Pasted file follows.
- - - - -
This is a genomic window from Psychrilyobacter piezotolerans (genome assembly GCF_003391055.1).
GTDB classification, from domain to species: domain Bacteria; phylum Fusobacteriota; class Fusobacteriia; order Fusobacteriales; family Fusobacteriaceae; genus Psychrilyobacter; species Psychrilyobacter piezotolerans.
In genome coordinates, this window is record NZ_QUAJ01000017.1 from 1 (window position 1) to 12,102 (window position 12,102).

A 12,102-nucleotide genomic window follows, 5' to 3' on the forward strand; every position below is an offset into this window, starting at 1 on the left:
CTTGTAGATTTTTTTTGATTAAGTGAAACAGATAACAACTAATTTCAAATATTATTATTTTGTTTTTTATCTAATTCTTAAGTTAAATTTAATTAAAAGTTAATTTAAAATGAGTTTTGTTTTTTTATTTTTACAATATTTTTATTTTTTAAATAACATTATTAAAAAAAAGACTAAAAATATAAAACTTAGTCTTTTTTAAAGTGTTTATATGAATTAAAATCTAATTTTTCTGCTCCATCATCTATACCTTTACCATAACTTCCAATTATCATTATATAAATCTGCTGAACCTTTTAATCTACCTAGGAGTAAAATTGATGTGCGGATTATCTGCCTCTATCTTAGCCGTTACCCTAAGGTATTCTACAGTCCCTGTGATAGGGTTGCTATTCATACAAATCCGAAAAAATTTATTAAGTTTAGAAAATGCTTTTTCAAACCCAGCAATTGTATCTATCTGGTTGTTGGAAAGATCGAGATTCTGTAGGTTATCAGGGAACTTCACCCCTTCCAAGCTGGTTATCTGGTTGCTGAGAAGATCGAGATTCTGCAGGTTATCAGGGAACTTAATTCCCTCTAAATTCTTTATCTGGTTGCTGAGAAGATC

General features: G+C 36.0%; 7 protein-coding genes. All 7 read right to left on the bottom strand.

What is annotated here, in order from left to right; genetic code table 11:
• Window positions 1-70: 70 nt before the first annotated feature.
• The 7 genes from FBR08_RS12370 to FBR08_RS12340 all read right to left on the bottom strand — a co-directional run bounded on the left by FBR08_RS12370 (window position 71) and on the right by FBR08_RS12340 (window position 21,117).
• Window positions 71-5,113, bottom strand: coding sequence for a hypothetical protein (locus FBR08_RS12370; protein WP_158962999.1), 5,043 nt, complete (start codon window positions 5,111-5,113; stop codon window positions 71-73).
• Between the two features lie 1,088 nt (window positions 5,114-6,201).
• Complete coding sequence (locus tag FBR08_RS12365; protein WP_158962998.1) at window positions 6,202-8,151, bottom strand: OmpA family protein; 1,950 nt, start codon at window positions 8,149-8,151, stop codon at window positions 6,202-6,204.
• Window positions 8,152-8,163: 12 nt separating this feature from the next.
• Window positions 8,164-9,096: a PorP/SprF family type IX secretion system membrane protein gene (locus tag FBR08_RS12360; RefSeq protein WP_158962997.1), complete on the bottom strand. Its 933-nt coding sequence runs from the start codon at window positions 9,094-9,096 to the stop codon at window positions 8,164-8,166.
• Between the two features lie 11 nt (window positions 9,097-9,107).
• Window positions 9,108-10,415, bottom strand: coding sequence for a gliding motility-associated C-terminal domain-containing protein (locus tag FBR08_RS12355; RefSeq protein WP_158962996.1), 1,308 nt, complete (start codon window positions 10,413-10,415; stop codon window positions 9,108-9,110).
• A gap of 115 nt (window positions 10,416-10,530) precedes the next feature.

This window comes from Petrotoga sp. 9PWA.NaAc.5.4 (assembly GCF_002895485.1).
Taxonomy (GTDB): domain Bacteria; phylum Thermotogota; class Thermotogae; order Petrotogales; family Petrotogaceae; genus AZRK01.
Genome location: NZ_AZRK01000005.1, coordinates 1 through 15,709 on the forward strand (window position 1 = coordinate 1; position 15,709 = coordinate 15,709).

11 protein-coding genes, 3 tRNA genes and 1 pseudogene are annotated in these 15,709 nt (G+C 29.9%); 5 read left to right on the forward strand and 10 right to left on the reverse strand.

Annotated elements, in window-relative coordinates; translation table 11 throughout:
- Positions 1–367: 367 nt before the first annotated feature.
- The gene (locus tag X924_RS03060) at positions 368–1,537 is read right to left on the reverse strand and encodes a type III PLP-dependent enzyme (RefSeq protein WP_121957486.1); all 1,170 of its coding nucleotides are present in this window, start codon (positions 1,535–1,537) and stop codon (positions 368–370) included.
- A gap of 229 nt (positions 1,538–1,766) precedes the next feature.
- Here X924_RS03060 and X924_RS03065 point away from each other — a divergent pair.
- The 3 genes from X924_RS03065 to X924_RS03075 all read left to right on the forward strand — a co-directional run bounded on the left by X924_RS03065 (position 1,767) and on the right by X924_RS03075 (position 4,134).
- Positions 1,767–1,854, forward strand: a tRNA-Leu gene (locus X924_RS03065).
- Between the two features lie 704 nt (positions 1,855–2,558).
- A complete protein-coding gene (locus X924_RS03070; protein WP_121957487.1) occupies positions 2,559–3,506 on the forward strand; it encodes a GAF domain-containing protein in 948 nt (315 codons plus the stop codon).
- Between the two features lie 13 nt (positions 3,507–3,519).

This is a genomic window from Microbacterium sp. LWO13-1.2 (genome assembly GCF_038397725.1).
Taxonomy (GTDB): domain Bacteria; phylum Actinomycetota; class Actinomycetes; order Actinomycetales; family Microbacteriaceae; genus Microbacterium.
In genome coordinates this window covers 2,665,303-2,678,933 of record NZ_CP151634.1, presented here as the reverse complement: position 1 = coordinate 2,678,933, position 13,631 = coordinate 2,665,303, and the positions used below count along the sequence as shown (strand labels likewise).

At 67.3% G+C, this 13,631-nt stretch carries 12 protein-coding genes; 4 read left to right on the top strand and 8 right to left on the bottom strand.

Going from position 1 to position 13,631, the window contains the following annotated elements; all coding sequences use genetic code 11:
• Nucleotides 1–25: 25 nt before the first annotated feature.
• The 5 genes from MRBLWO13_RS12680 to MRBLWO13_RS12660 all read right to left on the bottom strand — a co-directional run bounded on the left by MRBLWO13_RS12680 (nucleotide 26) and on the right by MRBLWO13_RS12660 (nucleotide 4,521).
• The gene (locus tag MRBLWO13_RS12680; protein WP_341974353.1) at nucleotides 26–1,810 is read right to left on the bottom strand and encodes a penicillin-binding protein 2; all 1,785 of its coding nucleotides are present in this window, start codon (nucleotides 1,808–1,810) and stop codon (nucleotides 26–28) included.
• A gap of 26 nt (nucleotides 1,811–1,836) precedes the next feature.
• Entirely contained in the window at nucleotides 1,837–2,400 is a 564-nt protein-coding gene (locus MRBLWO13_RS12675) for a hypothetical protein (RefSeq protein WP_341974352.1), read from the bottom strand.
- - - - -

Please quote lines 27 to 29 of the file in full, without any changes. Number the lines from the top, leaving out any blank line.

- The 3 genes from X924_RS03065 to X924_RS03075 all read left to right on the forward strand — a co-directional run bounded on the left by X924_RS03065 (position 1,767) and on the right by X924_RS03075 (position 4,134).
- Positions 1,767–1,854, forward strand: a tRNA-Leu gene (locus X924_RS03065).
- Between the two features lie 704 nt (positions 1,855–2,558).